As soon as the X-Men were restored to their regularly numbered series editors made a decision to slim down the cast, with all old X-Men other than Cyclops and Jean Grey considered surplus (although the Beast proved popular in The Avengers). Of the new characters it was Wolverine who quickly became the favorite, known only by his code name or Logan. Cynics might claim that comics fans share an affinity with a man cast as a surly, repressed loner, and Wolverine lived out their fantasies by dealing with any trouble that came his way in particularly savage fashion. Much discussion ensued as to whether or not he'd murdered a guard off-panel in one Claremont/Byrne issue, but he subsequently revealed little remorse regarding killing. An aura of mystery surrounded him. It took decades for Marvel to reveal his background, all the while establishing facets, then later revealing the snippets false. His mutant abilities are three-fold: a set of bony claws embedded in each hand, heightened senses, and a body capable of rapidly healing the most severe injuries. This ability has also restrained the natural aging process, Wolverine having been born in the nineteenth century, with recorded experiences dating back to at least the Spanish Civil War. When Wolverine's early life was finally related in the Origin series it was a critical and artistic success, and all the more astonishing for being more gothic horror than superhero story. One final element was formative in the Wolverine who is popular today: his unwilling participation in covert, CIA-sponsored Weapon X experiments. His skeleton and claws were bonded with an indestructible metal known as adamantium, and he was implanted with false memories, which, over time, have been established as such. His real past, however, remains elusive to him.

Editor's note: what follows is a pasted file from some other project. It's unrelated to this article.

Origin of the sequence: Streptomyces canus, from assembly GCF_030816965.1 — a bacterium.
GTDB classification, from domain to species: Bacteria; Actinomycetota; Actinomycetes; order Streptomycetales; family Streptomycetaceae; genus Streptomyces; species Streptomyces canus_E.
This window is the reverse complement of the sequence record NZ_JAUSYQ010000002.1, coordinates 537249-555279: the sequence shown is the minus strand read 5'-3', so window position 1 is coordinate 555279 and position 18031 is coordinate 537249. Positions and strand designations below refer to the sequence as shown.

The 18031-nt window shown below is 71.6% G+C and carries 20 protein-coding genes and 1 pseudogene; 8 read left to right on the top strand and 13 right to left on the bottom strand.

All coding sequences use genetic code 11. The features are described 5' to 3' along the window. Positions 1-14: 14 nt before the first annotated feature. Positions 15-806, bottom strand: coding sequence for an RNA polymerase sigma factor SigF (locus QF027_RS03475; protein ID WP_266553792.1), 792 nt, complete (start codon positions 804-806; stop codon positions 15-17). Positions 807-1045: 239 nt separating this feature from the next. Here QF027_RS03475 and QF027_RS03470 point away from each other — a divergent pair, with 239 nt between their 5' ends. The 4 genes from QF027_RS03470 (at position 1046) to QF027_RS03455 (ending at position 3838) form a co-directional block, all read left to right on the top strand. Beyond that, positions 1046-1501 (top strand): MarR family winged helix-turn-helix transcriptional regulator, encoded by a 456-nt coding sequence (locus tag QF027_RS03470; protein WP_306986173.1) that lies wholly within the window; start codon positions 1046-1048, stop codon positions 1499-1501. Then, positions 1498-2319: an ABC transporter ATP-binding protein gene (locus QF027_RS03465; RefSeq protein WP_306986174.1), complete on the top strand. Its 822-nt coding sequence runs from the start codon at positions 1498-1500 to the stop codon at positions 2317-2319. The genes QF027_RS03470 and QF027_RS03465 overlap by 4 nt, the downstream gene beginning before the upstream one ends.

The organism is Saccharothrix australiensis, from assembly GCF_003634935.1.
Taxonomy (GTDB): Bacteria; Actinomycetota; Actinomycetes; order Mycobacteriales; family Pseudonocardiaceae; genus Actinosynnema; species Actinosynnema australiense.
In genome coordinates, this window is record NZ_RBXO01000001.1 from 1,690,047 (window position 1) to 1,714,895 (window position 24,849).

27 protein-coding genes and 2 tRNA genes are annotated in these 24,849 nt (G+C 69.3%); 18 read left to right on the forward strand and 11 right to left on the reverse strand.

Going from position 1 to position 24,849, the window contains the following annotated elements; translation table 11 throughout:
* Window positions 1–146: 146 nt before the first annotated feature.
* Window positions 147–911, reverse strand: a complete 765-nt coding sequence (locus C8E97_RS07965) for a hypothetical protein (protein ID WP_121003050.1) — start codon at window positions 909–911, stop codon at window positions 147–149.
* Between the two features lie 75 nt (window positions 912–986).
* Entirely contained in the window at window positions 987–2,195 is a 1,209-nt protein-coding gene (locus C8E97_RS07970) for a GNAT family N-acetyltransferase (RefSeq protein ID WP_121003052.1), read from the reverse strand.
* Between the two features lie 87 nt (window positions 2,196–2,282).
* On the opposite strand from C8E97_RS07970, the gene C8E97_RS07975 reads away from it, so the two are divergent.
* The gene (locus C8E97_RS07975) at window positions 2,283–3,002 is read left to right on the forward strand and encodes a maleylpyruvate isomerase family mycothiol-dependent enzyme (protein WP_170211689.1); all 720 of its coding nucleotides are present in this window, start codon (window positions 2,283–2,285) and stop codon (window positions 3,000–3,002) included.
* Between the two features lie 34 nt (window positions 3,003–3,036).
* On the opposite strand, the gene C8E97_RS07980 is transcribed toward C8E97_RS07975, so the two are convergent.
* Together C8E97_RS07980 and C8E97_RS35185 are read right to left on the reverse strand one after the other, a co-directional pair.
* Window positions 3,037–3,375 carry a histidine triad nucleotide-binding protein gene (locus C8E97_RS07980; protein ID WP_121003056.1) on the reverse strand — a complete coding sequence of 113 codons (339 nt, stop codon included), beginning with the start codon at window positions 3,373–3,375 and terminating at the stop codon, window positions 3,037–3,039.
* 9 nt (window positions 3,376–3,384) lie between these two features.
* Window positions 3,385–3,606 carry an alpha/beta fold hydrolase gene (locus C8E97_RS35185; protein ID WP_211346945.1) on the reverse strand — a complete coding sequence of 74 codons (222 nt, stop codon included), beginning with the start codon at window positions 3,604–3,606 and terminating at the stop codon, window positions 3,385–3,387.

Editors introduced the thirteen-year-old Kitty Pryde, able to pass through solid surfaces and walk on air, to restore the idea of youngsters being trained in the best use of their abilities. She played a pivotal role in the Claremont/Byrne team's penultimate story, set in a future where mutants were either murdered or interned in concentration camps. To prevent this scenario the adult Pryde exchanged minds with her teenage counterpart, guiding the X-Men to manipulate pivotal events to ensure her future never occurred. While critics and fans agree it was a great story in isolation, the unfortunate aspect of Days of Future Past was that elements would be plundered, expanded upon, and twisted until X-Men continuity was impenetrable to anyone not a regular reader.